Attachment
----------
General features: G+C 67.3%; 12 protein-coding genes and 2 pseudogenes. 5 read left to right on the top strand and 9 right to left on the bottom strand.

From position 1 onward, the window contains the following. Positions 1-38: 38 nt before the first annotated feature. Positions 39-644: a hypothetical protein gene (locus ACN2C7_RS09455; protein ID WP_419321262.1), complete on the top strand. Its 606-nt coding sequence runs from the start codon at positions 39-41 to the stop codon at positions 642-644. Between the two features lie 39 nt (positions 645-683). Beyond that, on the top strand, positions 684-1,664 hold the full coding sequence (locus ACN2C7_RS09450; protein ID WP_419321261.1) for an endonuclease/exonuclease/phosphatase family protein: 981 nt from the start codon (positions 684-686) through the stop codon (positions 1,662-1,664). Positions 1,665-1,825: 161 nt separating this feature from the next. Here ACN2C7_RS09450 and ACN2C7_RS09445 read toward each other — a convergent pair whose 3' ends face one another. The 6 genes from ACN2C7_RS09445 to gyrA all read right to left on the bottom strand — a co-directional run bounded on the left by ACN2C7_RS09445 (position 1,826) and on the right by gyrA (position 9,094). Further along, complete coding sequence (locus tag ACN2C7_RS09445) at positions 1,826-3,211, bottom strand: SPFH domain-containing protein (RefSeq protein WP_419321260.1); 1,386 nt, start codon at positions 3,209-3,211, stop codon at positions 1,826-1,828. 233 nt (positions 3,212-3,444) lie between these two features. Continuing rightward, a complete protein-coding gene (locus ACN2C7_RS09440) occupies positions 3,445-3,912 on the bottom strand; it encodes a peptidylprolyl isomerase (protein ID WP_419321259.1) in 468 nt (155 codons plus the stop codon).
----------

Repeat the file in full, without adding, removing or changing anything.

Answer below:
General features: G+C 67.3%; 12 protein-coding genes and 2 pseudogenes. 5 read left to right on the top strand and 9 right to left on the bottom strand.

From position 1 onward, the window contains the following. Positions 1-38: 38 nt before the first annotated feature. Positions 39-644: a hypothetical protein gene (locus ACN2C7_RS09455; protein ID WP_419321262.1), complete on the top strand. Its 606-nt coding sequence runs from the start codon at positions 39-41 to the stop codon at positions 642-644. Between the two features lie 39 nt (positions 645-683). Beyond that, on the top strand, positions 684-1,664 hold the full coding sequence (locus ACN2C7_RS09450; protein ID WP_419321261.1) for an endonuclease/exonuclease/phosphatase family protein: 981 nt from the start codon (positions 684-686) through the stop codon (positions 1,662-1,664). Positions 1,665-1,825: 161 nt separating this feature from the next. Here ACN2C7_RS09450 and ACN2C7_RS09445 read toward each other — a convergent pair whose 3' ends face one another. The 6 genes from ACN2C7_RS09445 to gyrA all read right to left on the bottom strand — a co-directional run bounded on the left by ACN2C7_RS09445 (position 1,826) and on the right by gyrA (position 9,094). Further along, complete coding sequence (locus tag ACN2C7_RS09445) at positions 1,826-3,211, bottom strand: SPFH domain-containing protein (RefSeq protein WP_419321260.1); 1,386 nt, start codon at positions 3,209-3,211, stop codon at positions 1,826-1,828. 233 nt (positions 3,212-3,444) lie between these two features. Continuing rightward, a complete protein-coding gene (locus ACN2C7_RS09440) occupies positions 3,445-3,912 on the bottom strand; it encodes a peptidylprolyl isomerase (protein ID WP_419321259.1) in 468 nt (155 codons plus the stop codon).